A lot of our financial life is dictated by deadlines.
For federal employees, there are a few coming up that shouldn’t be ignored. One is a deadline involving long-term care insurance. But for now, I want to address the open season for life insurance, which is over at the end of this month. Even if you aren’t a federal employee, you should start thinking about your life-insurance choices when your open enrollment starts this fall.
Federal employees have until Sept. 30 to decide to add or make changes to the Federal Employees’ Group Life Insurance (FEGLI) program. During this open season, employees can apply for term life insurance for themselves and eligible family members without getting a medical exam or answering health questions.
It’s those last two points that are significant, says Barry Korb, a Maryland-based fee-only certified financial planner.
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“The removal of the medical underwriting requirement is particularly important for any employees who for health reasons have not been able to get needed life insurance for themselves or their family members,” Korb says. “It is the rare open season for FEGLI that offers you a way out of this quandary. This open season can be a godsend. You should act now.”
There are no regularly scheduled open seasons to elect, increase, or change coverage under FEGLI. The last one was in 2004.
In most cases, if you are a new federal employee, you’re automatically covered by basic term life insurance. The premiums are deducted from your paycheck unless you waive coverage. The government pays one-third of the coverage and the employee pays the remaining two-thirds. Employees of the U.S. Postal Service get the basic fully paid.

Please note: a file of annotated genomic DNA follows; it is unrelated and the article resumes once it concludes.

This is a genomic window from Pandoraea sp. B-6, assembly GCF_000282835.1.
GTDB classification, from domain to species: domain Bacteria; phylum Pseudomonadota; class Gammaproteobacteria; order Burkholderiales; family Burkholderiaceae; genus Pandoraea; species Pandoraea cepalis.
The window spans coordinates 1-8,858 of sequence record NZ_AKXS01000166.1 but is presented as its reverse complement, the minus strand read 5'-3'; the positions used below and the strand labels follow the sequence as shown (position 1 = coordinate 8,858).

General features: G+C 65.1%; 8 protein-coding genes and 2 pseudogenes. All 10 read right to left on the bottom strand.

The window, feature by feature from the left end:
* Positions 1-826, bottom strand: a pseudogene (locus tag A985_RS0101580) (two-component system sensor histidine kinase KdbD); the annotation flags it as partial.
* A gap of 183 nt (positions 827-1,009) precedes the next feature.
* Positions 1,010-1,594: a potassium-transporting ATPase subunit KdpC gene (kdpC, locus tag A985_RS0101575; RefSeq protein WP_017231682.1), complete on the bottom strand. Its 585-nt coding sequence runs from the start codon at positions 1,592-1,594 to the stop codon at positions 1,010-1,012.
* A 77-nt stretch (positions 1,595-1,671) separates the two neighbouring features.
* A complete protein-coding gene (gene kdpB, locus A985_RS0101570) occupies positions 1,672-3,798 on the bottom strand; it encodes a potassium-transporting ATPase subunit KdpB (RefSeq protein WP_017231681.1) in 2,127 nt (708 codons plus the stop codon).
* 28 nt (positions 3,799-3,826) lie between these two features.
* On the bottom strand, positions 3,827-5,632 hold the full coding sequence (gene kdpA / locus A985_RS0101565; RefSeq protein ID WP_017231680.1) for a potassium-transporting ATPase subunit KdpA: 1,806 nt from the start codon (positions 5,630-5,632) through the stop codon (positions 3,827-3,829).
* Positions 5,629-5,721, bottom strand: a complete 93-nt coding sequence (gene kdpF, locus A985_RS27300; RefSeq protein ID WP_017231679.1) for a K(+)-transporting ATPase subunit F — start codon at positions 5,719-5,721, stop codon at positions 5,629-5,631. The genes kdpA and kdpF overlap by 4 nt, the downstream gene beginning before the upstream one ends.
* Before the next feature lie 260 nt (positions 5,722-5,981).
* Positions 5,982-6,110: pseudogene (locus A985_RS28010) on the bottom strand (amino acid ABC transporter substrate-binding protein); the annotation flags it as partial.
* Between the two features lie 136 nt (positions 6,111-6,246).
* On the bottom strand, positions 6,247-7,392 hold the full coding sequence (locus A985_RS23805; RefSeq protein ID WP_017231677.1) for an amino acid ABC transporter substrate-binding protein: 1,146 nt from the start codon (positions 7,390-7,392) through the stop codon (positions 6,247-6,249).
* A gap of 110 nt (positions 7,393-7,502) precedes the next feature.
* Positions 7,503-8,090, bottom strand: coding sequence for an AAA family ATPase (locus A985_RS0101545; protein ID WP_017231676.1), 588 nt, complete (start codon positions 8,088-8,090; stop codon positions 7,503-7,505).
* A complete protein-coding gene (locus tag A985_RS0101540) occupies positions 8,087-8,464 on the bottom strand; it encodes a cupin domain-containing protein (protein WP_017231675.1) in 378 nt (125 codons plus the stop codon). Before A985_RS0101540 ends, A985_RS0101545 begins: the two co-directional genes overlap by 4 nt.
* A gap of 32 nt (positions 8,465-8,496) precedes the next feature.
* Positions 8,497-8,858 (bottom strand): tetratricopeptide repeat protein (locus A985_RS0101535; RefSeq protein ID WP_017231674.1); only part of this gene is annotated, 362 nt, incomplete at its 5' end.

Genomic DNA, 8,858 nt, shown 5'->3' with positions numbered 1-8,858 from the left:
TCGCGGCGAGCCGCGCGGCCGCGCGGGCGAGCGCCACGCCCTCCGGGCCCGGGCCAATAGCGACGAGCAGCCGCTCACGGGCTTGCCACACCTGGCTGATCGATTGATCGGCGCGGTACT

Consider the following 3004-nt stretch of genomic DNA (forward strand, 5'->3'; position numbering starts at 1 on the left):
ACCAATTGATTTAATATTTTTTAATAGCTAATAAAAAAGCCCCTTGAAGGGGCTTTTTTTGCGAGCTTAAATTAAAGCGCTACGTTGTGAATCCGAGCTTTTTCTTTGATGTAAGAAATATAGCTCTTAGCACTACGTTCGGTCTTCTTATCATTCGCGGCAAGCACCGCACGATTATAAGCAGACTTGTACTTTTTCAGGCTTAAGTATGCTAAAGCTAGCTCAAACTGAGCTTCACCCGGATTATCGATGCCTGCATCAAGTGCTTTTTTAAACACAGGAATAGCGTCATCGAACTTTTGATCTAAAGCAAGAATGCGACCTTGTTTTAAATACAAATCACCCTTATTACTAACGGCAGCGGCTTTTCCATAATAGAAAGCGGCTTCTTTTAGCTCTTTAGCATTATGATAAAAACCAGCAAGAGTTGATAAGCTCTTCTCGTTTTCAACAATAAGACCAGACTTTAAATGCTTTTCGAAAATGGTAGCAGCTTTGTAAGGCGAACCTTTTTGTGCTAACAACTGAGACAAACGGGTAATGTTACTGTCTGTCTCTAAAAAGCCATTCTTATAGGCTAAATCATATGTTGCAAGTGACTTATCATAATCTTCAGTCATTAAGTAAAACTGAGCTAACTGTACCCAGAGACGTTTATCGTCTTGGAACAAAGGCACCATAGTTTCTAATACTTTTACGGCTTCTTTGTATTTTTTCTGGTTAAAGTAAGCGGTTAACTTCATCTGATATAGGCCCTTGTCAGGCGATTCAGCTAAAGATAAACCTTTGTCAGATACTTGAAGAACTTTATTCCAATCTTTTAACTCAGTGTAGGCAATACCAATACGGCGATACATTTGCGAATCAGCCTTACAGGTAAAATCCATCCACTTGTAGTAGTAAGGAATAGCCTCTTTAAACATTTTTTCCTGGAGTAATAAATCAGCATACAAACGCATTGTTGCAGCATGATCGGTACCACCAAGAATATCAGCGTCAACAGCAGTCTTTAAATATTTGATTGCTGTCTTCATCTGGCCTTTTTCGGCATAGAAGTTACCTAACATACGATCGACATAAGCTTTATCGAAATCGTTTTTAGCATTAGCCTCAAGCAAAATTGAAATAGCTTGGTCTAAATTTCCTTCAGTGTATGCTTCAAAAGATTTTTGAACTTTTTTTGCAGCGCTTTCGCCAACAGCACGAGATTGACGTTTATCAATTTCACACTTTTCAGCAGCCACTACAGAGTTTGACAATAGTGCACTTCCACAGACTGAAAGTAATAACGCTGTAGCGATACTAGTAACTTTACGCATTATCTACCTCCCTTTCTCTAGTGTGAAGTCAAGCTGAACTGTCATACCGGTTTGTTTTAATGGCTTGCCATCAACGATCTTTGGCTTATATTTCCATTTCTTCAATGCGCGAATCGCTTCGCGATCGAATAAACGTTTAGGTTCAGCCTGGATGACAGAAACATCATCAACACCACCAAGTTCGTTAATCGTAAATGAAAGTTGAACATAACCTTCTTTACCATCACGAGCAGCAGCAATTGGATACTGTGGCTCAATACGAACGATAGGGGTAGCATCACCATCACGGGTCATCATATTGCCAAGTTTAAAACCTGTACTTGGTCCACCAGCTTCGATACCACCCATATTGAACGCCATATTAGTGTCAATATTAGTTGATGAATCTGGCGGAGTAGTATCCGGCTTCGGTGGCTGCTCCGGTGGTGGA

Basic coverage is based on a worker’s annual salary rounded up to the next $1,000, plus an additional $2,000. For example, an employee making $65,500 a year will have $68,000 of basic life insurance under FEGLI, Korb points out. In addition to basic coverage, an employee can elect to carry even more insurance.
There are other times when you can change your coverage. If you have a qualifying life event, such as marriage, divorce or the birth of a child, you can make changes. Or you can do it at any time by passing a physical exam.
Despite getting a subsidy for premiums, Korb recommends that federal employees shop around. But if you’re running out of time, get the federal coverage now and still shop around. You can always cancel if you find a better or cheaper policy, he said.
For anyone thinking about life insurance, keep in mind why you need it: to help take care of folks who depend on your income. Whether you are a federal employee or not, figure out how much life insurance you need to carry. One rule of thumb is to get enough insurance to cover 10 times your annual gross salary.
While rules of thumb are helpful, this one doesn’t take into account your entire financial situation, including debts and assets.
Bankrate.com provides an estimate of how much coverage you need based on your answers to a series of questions, the first of which is how much you think you'll need for your funeral.
Next you’re asked to estimate how many years going forward would your dependents – your spouse and/or children – need to survive without your income. As Bankrate.com puts, “Would your income need to be replaced until your children finish their education, or until your spouse retires, gets a job or dies?”
In its calculations, Bankrate.com assumes certain rates of return should your beneficiaries choose to invest the insurance money. And keep in mind that they wouldn’t want to risk investing money that they need in the short-term to pay bills, Korb said.
The reality is, we don’t know how much life insurance we'll need exactly because there are so many variables. But take some of the guesswork out by using the life insurance calculator at Bankrate.com, which, if nothing else, should initiate a good conversation with your family about what they'll need in the event of your death.